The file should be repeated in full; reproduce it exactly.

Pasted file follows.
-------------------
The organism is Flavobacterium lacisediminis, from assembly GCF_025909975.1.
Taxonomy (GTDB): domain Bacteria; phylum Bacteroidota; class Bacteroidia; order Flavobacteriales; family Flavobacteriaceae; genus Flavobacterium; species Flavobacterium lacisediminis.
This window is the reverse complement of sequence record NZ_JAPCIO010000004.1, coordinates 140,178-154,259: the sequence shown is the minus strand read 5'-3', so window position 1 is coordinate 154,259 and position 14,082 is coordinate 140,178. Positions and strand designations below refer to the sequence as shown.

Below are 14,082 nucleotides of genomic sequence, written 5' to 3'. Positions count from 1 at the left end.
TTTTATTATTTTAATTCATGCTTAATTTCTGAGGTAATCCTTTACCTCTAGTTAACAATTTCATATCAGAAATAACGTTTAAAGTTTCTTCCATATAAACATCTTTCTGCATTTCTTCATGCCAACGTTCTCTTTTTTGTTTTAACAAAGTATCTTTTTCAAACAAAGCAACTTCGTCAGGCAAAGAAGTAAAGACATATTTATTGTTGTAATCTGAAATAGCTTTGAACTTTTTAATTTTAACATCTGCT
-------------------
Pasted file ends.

The organism is Flavobacterium lacisediminis, from assembly GCF_025909975.1.
Taxonomy (GTDB): domain Bacteria; phylum Bacteroidota; class Bacteroidia; order Flavobacteriales; family Flavobacteriaceae; genus Flavobacterium; species Flavobacterium lacisediminis.
This window is the reverse complement of sequence record NZ_JAPCIO010000004.1, coordinates 140,178-154,259: the sequence shown is the minus strand read 5'-3', so window position 1 is coordinate 154,259 and position 14,082 is coordinate 140,178. Positions and strand designations below refer to the sequence as shown.

Below are 14,082 nucleotides of genomic sequence, written 5' to 3'. Positions count from 1 at the left end.
TTTTATTATTTTAATTCATGCTTAATTTCTGAGGTAATCCTTTACCTCTAGTTAACAATTTCATATCAGAAATAACGTTTAAAGTTTCTTCCATATAAACATCTTTCTGCATTTCTTCATGCCAACGTTCTCTTTTTTGTTTTAACAAAGTATCTTTTTCAAACAAAGCAACTTCGTCAGGCAAAGAAGTAAAGACATATTTATTGTTGTAATCTGAAATAGCTTTGAACTTTTTAATTTTAACATCTGCT